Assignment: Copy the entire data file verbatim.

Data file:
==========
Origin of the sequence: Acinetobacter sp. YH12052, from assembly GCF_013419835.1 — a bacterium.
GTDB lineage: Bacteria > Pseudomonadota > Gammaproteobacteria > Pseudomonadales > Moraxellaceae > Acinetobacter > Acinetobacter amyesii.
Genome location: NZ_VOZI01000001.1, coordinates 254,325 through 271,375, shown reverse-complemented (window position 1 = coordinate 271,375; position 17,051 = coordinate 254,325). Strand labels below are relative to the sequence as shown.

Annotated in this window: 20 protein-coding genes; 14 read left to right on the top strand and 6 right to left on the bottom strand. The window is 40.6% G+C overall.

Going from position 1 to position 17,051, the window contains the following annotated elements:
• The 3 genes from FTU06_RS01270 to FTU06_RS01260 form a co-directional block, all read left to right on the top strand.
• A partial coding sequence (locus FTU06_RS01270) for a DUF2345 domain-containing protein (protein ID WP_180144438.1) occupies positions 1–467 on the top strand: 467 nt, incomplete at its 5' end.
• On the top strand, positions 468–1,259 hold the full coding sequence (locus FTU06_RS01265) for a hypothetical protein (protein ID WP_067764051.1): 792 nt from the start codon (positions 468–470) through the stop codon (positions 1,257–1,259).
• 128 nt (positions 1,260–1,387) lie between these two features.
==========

Origin of the sequence: Acinetobacter sp. YH12052, from assembly GCF_013419835.1 — a bacterium.
GTDB lineage: Bacteria > Pseudomonadota > Gammaproteobacteria > Pseudomonadales > Moraxellaceae > Acinetobacter > Acinetobacter amyesii.
Genome location: NZ_VOZI01000001.1, coordinates 254,325 through 271,375, shown reverse-complemented (window position 1 = coordinate 271,375; position 17,051 = coordinate 254,325). Strand labels below are relative to the sequence as shown.

Annotated in this window: 20 protein-coding genes; 14 read left to right on the top strand and 6 right to left on the bottom strand. The window is 40.6% G+C overall.

Going from position 1 to position 17,051, the window contains the following annotated elements:
• The 3 genes from FTU06_RS01270 to FTU06_RS01260 form a co-directional block, all read left to right on the top strand.
• A partial coding sequence (locus FTU06_RS01270) for a DUF2345 domain-containing protein (protein ID WP_180144438.1) occupies positions 1–467 on the top strand: 467 nt, incomplete at its 5' end.
• On the top strand, positions 468–1,259 hold the full coding sequence (locus FTU06_RS01265) for a hypothetical protein (protein ID WP_067764051.1): 792 nt from the start codon (positions 468–470) through the stop codon (positions 1,257–1,259).
• 128 nt (positions 1,260–1,387) lie between these two features.